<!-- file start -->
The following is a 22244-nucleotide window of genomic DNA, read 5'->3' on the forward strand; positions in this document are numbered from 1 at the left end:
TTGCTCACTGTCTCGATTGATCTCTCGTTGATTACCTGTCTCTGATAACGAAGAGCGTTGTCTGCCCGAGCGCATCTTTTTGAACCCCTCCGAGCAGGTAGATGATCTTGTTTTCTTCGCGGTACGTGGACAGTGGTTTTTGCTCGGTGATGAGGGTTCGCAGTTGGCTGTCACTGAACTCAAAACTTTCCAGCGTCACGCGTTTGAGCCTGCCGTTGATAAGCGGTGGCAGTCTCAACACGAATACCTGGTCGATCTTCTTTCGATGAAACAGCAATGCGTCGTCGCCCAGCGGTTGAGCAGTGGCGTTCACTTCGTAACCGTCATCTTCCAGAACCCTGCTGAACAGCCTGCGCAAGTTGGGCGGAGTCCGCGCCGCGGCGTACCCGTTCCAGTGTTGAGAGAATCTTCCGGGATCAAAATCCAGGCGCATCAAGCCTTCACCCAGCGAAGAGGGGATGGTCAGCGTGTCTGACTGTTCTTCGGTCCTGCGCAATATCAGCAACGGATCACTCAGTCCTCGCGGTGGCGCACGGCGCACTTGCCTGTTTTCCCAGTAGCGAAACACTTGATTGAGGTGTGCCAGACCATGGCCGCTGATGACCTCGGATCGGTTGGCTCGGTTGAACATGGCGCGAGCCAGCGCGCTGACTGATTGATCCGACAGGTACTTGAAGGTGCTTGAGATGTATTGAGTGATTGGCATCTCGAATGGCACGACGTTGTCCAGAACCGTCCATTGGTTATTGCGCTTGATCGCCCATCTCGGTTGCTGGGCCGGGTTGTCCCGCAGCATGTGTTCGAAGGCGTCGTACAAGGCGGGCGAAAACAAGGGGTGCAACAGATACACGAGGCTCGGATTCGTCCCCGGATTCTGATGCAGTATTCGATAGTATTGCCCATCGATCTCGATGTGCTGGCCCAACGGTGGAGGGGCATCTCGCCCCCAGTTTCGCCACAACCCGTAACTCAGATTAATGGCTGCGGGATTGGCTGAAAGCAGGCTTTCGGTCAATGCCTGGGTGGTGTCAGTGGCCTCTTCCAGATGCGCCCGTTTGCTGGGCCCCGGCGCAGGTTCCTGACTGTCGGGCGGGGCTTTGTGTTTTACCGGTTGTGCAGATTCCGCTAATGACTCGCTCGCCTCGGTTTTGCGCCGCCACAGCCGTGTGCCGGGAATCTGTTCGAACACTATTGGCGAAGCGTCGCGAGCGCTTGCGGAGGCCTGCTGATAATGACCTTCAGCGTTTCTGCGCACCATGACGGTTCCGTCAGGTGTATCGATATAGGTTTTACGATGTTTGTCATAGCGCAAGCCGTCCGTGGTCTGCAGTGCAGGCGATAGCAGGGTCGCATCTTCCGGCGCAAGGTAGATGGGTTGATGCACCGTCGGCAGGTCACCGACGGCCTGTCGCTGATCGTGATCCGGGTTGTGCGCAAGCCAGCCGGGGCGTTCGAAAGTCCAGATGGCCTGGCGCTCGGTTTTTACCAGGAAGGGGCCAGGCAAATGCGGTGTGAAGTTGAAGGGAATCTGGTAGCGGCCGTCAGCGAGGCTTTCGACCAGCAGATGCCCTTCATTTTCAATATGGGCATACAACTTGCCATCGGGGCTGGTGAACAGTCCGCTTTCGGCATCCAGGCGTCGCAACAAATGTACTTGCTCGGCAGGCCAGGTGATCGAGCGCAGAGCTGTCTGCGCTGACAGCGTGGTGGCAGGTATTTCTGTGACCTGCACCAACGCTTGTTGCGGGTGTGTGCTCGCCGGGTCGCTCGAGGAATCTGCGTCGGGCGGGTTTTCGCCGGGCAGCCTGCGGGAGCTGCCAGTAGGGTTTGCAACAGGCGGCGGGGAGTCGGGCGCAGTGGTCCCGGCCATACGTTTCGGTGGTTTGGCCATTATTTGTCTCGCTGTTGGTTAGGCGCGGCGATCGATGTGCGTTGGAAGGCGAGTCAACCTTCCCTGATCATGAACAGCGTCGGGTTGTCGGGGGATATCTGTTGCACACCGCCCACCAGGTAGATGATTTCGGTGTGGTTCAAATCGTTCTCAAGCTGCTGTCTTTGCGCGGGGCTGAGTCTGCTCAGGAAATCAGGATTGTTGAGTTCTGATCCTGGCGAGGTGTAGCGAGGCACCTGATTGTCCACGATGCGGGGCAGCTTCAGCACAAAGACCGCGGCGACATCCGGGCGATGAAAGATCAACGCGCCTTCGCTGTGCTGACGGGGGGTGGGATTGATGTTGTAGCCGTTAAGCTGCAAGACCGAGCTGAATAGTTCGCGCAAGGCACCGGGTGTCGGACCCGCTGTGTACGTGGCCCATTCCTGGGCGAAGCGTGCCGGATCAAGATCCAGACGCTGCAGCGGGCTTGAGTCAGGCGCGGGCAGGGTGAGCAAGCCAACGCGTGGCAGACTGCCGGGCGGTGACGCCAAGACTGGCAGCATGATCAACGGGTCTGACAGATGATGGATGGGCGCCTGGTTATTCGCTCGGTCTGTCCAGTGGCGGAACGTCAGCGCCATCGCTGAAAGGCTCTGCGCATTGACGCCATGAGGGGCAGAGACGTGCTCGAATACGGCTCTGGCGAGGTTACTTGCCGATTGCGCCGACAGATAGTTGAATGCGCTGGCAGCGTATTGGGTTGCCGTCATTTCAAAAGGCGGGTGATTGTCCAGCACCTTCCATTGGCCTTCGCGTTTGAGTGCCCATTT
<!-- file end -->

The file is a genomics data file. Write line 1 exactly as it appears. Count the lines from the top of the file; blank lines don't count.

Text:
The following is a 22244-nucleotide window of genomic DNA, read 5'->3' on the forward strand; positions in this document are numbered from 1 at the left end: